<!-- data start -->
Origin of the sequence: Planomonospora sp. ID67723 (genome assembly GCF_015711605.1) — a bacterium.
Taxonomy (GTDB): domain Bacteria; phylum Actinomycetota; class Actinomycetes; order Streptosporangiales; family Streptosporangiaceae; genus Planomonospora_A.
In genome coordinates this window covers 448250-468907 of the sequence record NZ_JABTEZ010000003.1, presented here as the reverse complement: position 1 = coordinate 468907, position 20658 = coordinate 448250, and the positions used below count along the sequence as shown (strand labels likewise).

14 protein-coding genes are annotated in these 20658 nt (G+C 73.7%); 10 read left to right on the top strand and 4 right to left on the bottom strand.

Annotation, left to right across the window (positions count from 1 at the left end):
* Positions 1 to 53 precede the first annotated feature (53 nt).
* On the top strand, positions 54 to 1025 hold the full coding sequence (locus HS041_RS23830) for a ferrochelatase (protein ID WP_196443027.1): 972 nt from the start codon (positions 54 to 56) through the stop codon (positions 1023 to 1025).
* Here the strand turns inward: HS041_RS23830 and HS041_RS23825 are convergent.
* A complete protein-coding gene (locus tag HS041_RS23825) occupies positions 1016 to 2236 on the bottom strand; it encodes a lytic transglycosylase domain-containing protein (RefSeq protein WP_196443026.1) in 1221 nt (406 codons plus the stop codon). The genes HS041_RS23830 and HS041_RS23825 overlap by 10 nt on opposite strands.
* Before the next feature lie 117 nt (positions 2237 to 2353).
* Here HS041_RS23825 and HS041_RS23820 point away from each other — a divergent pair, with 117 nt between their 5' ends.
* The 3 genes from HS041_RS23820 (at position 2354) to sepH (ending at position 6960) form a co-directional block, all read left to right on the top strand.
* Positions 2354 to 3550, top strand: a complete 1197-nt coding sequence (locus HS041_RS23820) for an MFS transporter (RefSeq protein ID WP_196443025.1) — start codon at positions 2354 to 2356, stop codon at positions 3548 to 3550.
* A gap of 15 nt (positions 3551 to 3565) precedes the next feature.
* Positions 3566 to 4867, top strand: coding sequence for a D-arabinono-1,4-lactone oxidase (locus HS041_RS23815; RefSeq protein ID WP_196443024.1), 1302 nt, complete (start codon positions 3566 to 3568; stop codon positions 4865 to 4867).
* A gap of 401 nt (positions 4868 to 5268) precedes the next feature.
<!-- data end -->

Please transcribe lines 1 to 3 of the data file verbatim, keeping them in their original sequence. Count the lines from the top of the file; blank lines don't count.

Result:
Origin of the sequence: Planomonospora sp. ID67723 (genome assembly GCF_015711605.1) — a bacterium.
Taxonomy (GTDB): domain Bacteria; phylum Actinomycetota; class Actinomycetes; order Streptosporangiales; family Streptosporangiaceae; genus Planomonospora_A.
In genome coordinates this window covers 448250-468907 of the sequence record NZ_JABTEZ010000003.1, presented here as the reverse complement: position 1 = coordinate 468907, position 20658 = coordinate 448250, and the positions used below count along the sequence as shown (strand labels likewise).